Massimo Bartolini exhibition opens at Frith Street Gallery, London |   June 3, 2016

Massimo Bartolini’s most recent solo exhibition, Golden Square, is on view in London from May 25th through July 30th. The show is presented by Frith Street Gallery, in both its Golden Square and Soho Square locations. The eponymous exhibition is indeed in large part a meditation on the site itself, and draws heavily from the historical, artistic, and literary lore of its location. In Bartolini’s words, these works, which engage a host of various concepts and are realized across a myriad of media, constitute a kind of “memento mori” to the more than 4,000 seventeenth-century plague victims believed to have been buried in a mass grave beneath where Golden Square stands today.

Airplane (over 4000), 2016, bardiglio imperiale marble, 120.5 x 28 x 20 cm

Bartolini was the participant in the 2006 Olnick Spanu Art Program. More information about Conveyance, his site-specific work found on the grounds of the Olnick Spanu estate in Garrison, NY, can be found here. Golden Square is the latest of several exhibitions of Bartolini’s work at Frith Street in recent years, which include solo shows in 2008 and 2013, as well as this year’s group exhibition Tell it Slant. A short essay by the artist about the ideation of the current exhibition can be found here.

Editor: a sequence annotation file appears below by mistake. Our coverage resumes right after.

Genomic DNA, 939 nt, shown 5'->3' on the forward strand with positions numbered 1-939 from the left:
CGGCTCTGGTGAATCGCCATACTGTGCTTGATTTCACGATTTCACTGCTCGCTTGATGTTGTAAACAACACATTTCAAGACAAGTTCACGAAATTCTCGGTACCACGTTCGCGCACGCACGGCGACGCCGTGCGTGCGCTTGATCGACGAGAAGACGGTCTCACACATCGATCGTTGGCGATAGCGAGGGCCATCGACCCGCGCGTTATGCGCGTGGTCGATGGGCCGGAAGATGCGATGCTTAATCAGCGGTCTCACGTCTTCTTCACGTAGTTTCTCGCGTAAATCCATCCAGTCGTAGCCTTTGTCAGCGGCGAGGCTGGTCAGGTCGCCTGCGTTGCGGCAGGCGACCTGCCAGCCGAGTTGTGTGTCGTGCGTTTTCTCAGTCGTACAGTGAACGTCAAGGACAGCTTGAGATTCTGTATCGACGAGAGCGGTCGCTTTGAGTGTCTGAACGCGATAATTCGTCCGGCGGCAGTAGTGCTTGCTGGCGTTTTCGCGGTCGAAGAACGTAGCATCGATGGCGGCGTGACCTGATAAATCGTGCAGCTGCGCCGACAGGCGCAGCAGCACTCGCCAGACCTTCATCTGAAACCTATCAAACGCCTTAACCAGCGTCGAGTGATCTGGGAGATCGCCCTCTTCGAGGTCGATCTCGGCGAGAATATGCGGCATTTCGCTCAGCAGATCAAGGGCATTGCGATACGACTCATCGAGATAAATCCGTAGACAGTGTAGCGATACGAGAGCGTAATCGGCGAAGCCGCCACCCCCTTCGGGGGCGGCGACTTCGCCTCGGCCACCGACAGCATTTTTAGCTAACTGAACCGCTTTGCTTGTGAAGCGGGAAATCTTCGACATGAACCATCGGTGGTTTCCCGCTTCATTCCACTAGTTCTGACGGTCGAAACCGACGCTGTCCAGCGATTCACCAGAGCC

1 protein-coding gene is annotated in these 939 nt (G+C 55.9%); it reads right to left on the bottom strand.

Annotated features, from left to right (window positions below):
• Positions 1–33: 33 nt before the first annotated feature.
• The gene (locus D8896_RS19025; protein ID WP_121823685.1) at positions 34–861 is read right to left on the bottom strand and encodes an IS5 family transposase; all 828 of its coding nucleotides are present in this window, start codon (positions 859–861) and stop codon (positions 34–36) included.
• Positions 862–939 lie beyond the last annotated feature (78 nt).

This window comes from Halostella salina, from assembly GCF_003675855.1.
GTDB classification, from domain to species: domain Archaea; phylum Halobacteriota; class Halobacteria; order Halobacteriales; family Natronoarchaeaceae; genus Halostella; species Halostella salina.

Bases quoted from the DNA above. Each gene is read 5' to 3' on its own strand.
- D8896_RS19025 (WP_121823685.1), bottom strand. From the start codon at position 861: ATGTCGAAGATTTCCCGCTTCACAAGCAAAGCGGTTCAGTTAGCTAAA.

Francesco Arena in London |   February 13, 2016

A solo show by Olnick Spanu Art Program artist Francesco Arena entitled Autumn Lines recently opened at the Sprovieri Gallery, London (February 11 – April 30, 2016).

The exhibition presents a series of works conceived at the end of autumn 2015 and inspired by the recent mass migration towards Europe by hundreds of thousands of refugees from war-torn Syria and the Middle East.

Arena Sprovieri Art Gallery
Autumn Lines, Sprovieri Art Gallery, London, © Sprovieri Art Gallery

Arena’s sculptures arise from the geometric shapes of Minimal art and from the more archetypal ones of Arte Povera and are often the translation of formulae and numbers linked to specific histories and narrations.

All the four pieces featured in the show, albeit autonomous, are the translation of a numeric figure into a line, to which the title of the entire project alludes. Further information about the exhibition can be found here.